WASHINGTON — The head of the European Space agency says he hopes to have a “zero debris” policy for European spacecraft in place in the next few years, an approach he says he would like to see expanded globally.
Speaking during a panel session at the World Economic Forum in Davos, Switzerland, Jan. 19, ESA Director General Josef Aschbacher said he was in discussions with the agency’s member states about a policy that would require satellites to be deorbited immediately after the end of their missions.
“We want to establish a zero debris policy, which means if you bring a spacecraft into orbit you have to remove it,” he said. “This policy should be in place in a couple of years.”
Aschbacher has previously discussed setting up such a policy, with a goal of having it in place by the end of the decade. “By 2030, we aim to consistently and reliably remove all European satellites from valuable orbits around Earth immediately after they cease operation,” he said in a video in June 2022.
In his remarks in Davos, he suggested that the zero debris policy be expanded beyond Europe. “I’m working now with my governments in Europe, and hopefully this will be adopted universally because we need to protect our orbits for our own safety and the safety of spacecraft and astronauts.”
Current international guidelines, adopted by many countries, require only that satellites be deorbited no more than 25 years after the end of their mission. There has been discussion about shortening that timeframe, including an order approved by the U.S. Federal Communications Commission in September 2022 that will require spacecraft licensed by that agency or seeking U.S. market access to deorbit within five years.
Aschbacher cited efforts to clean up orbital debris funded by ESA, including ClearSpace-1, a mission that will deorbit a Vega payload adapter left in low Earth orbit. ClearSpace, the Swiss startup which won the ESA contract for that mission, raised $29 million Jan. 19 to advance work on the spacecraft for launch in 2026.
Shedding light on Solaris
In addition to discussing space debris and ESA’s other space exploration activities, Aschbacher highlighted a new agency effort to study the technological and economic feasibility of space-based solar power.
ESA secured 60 million euros ($65 million) at its ministerial council meeting in November for Solaris, which will conduct a feasibility study of generating solar power in space and beaming it back to Earth.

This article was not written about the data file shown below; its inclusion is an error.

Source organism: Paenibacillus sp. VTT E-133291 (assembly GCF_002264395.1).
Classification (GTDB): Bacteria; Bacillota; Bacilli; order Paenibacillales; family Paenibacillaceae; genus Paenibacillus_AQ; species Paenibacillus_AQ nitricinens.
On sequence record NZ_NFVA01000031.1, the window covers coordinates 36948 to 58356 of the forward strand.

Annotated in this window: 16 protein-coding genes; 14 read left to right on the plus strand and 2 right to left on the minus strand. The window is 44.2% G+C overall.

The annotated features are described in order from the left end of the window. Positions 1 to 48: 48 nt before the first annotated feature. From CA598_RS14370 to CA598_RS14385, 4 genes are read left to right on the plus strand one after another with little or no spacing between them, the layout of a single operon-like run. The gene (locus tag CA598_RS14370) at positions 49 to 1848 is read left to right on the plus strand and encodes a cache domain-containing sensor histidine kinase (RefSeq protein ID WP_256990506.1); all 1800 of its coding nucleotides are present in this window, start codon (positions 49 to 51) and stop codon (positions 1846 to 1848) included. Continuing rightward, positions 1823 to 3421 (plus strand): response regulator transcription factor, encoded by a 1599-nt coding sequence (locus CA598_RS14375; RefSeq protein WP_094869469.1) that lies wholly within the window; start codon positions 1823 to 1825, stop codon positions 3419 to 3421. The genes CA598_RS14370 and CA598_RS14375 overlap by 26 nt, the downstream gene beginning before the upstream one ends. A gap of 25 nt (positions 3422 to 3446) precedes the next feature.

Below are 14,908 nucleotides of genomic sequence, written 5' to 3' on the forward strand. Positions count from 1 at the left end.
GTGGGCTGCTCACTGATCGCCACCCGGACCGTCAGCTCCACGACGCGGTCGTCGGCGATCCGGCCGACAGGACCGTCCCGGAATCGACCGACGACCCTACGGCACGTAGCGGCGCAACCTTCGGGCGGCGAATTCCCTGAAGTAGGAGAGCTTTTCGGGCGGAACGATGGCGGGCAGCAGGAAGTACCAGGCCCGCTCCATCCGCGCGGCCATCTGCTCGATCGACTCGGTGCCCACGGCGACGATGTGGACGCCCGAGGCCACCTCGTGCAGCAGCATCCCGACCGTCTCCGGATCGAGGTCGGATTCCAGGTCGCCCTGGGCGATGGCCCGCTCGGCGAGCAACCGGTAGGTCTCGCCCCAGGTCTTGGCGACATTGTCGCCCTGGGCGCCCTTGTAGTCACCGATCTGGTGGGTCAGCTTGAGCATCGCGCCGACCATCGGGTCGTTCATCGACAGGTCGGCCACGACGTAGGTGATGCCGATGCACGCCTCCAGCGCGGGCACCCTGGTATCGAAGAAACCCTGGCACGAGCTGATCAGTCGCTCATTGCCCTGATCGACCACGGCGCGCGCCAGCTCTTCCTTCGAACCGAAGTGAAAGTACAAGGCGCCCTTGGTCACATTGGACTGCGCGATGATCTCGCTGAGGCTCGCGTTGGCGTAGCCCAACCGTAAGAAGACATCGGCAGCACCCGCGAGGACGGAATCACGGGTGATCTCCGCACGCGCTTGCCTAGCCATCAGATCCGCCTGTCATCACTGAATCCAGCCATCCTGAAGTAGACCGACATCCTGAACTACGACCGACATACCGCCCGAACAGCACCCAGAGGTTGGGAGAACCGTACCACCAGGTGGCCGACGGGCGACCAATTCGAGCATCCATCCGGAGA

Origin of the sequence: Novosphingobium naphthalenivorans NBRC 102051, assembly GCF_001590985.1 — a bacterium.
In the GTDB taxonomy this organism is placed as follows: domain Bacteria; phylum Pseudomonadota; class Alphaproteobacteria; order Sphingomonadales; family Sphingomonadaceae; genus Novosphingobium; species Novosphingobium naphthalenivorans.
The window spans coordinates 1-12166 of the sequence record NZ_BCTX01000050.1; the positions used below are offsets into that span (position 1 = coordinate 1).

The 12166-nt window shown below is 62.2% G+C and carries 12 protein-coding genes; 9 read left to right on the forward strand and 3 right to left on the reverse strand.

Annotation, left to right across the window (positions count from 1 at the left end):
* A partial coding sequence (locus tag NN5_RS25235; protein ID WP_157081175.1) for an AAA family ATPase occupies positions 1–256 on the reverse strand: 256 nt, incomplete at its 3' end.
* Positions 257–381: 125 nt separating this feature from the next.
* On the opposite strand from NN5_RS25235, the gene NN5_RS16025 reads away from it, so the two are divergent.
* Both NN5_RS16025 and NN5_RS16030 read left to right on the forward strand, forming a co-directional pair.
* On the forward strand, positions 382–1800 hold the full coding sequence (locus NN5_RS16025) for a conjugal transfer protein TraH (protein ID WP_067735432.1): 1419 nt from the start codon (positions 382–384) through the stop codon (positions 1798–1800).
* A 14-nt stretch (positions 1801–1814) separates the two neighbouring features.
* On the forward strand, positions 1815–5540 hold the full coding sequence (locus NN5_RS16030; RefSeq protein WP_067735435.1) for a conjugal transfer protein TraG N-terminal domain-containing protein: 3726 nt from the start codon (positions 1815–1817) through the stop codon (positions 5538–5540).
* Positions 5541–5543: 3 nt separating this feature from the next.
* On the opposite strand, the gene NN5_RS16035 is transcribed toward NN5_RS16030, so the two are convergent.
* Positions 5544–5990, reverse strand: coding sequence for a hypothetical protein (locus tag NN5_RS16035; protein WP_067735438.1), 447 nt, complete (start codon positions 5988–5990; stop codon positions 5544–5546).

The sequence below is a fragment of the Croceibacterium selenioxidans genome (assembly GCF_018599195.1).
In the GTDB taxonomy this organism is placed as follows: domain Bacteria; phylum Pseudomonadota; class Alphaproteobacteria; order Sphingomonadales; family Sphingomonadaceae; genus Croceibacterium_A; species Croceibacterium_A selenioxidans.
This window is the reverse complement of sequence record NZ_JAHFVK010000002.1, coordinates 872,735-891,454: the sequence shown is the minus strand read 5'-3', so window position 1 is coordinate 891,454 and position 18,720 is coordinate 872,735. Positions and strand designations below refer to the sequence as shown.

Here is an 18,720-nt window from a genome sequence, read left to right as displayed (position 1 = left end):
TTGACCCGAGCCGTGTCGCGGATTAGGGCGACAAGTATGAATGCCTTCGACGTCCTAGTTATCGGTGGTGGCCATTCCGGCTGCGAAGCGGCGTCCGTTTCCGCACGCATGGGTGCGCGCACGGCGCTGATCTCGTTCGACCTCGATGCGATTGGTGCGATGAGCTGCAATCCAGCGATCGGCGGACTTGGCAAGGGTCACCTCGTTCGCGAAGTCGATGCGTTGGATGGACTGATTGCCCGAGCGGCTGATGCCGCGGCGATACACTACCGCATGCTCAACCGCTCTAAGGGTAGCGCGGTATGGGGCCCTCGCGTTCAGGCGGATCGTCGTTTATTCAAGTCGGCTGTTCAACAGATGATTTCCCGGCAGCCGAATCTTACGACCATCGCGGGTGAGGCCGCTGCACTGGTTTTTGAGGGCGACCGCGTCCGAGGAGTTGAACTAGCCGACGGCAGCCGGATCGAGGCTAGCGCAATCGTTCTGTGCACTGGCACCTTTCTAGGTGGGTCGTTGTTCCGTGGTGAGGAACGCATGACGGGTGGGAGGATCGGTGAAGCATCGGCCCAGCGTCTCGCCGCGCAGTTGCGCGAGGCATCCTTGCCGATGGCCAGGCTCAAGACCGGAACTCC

“Solaris is something quite amazing,” Aschbacher said. Space-based solar power, he said, could address concerns about both climate change and energy independence, he suggested, if it is feasible.
“It’s very futuristic,” he acknowledged. “If it works — and I really put a big ‘if’ in the room here — if it works, it would be a huge improvement for climate change but also energy autonomy.”
He said that if the Solaris study does reach a favorable conclusion about the feasibility of space-based solar power, he would be willing to move ahead with a demonstration program of some kind. “This we will find out in two to three years, and then I could come with a major proposal.”
Other companies and organizations have also shown a renewed interest in space-based solar power, a concept that dates back more than a half-century. Northrop Grumman announced in December it had completed ground tests of technology for space-based solar power it plans to demonstrate in space in 2025 through a contract with the Air Force Research Laboratory. A privately funded project by the California Institute of Technology to test similar technologies launched Jan. 3 as a hosted payload on the Vigoride 5 tug by Momentus.
In May 2022, a NASA official said the agency’s Office of Technology, Policy and Strategy had started a short-term study to reevaluate the feasibility of space-based solar power and determine to what degree, if any, the agency should support new work on the topic. At the time, NASA planned to have the study completed by September, but as of January the agency has not published the report.